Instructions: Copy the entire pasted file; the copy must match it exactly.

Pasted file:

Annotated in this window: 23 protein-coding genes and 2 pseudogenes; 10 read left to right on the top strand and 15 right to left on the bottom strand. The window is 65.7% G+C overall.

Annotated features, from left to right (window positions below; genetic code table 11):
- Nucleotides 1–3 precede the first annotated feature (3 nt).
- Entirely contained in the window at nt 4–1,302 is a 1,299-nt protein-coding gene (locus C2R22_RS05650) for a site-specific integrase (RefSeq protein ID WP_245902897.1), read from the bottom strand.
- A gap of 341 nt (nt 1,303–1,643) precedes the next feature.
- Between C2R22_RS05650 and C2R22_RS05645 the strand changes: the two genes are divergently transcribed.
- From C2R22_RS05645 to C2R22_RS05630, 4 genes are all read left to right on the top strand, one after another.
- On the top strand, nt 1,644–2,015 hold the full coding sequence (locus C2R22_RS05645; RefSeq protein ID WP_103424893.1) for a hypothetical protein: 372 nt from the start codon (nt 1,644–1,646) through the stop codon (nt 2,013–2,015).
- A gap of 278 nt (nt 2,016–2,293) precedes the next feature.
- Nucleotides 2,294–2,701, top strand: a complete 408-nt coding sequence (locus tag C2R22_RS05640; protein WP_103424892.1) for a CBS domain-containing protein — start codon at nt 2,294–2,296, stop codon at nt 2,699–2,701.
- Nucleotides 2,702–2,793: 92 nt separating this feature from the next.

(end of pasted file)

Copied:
Annotated in this window: 23 protein-coding genes and 2 pseudogenes; 10 read left to right on the top strand and 15 right to left on the bottom strand. The window is 65.7% G+C overall.

Annotated features, from left to right (window positions below; genetic code table 11):
- Nucleotides 1–3 precede the first annotated feature (3 nt).
- Entirely contained in the window at nt 4–1,302 is a 1,299-nt protein-coding gene (locus C2R22_RS05650) for a site-specific integrase (RefSeq protein ID WP_245902897.1), read from the bottom strand.
- A gap of 341 nt (nt 1,303–1,643) precedes the next feature.
- Between C2R22_RS05650 and C2R22_RS05645 the strand changes: the two genes are divergently transcribed.
- From C2R22_RS05645 to C2R22_RS05630, 4 genes are all read left to right on the top strand, one after another.
- On the top strand, nt 1,644–2,015 hold the full coding sequence (locus C2R22_RS05645; RefSeq protein ID WP_103424893.1) for a hypothetical protein: 372 nt from the start codon (nt 1,644–1,646) through the stop codon (nt 2,013–2,015).
- A gap of 278 nt (nt 2,016–2,293) precedes the next feature.
- Nucleotides 2,294–2,701, top strand: a complete 408-nt coding sequence (locus tag C2R22_RS05640; protein WP_103424892.1) for a CBS domain-containing protein — start codon at nt 2,294–2,296, stop codon at nt 2,699–2,701.
- Nucleotides 2,702–2,793: 92 nt separating this feature from the next.